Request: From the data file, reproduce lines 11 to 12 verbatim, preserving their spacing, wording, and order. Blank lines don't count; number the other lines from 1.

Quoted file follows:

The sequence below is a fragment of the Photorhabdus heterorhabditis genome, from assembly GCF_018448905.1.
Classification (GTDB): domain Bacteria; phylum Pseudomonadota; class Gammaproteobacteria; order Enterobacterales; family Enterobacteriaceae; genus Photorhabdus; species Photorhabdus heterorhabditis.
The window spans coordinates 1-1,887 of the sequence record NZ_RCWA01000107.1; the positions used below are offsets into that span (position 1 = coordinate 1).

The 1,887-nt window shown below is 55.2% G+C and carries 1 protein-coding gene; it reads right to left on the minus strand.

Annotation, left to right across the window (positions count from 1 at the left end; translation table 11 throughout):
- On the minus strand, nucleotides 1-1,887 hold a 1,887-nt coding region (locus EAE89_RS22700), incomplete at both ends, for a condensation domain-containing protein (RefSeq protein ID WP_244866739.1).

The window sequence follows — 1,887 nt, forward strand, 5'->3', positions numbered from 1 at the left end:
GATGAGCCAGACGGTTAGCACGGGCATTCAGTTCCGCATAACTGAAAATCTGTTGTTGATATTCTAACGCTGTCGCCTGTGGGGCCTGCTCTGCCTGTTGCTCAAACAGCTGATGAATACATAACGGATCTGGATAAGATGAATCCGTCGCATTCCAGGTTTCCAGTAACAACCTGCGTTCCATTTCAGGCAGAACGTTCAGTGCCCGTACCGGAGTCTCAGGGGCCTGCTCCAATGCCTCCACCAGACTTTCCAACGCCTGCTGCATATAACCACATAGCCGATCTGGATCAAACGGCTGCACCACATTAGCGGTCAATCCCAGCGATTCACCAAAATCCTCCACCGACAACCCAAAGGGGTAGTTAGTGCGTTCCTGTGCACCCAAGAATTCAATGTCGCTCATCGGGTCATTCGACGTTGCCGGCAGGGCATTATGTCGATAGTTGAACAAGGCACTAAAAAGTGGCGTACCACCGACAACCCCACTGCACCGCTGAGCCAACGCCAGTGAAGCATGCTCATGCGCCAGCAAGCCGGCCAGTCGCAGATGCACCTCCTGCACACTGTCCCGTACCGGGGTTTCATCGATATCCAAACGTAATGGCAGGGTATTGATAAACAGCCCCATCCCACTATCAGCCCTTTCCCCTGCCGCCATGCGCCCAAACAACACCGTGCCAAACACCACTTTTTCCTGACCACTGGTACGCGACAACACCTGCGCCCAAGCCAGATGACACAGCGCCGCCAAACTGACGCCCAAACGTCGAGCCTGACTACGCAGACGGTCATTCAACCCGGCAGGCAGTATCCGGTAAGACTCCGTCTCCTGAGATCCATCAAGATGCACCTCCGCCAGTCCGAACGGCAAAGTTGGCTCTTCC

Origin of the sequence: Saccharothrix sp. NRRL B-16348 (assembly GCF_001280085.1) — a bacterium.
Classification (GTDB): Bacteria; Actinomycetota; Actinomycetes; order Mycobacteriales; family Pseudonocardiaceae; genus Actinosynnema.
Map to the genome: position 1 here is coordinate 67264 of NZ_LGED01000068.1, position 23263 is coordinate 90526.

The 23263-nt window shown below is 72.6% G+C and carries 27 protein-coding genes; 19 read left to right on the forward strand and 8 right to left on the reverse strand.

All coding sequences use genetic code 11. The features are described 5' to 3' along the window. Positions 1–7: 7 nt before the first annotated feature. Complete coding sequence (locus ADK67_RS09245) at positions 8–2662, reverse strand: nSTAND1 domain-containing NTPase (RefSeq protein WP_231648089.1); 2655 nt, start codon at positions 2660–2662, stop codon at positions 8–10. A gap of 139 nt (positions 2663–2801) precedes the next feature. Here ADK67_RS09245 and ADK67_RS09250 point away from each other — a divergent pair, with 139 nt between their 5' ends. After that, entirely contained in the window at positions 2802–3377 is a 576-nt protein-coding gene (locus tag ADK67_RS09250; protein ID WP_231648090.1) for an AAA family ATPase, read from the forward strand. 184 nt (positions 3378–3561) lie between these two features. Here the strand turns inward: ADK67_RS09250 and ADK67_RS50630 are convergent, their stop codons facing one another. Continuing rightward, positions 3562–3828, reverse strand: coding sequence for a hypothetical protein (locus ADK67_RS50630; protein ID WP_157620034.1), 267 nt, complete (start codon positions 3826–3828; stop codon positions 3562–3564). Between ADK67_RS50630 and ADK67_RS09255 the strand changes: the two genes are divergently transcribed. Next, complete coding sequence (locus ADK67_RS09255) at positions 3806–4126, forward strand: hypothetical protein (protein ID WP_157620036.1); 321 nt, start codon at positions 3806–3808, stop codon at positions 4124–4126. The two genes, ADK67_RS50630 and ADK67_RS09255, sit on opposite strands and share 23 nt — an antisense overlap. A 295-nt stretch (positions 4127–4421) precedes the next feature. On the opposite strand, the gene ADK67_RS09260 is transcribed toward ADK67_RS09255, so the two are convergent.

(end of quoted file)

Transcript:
Map to the genome: position 1 here is coordinate 67264 of NZ_LGED01000068.1, position 23263 is coordinate 90526.

The 23263-nt window shown below is 72.6% G+C and carries 27 protein-coding genes; 19 read left to right on the forward strand and 8 right to left on the reverse strand.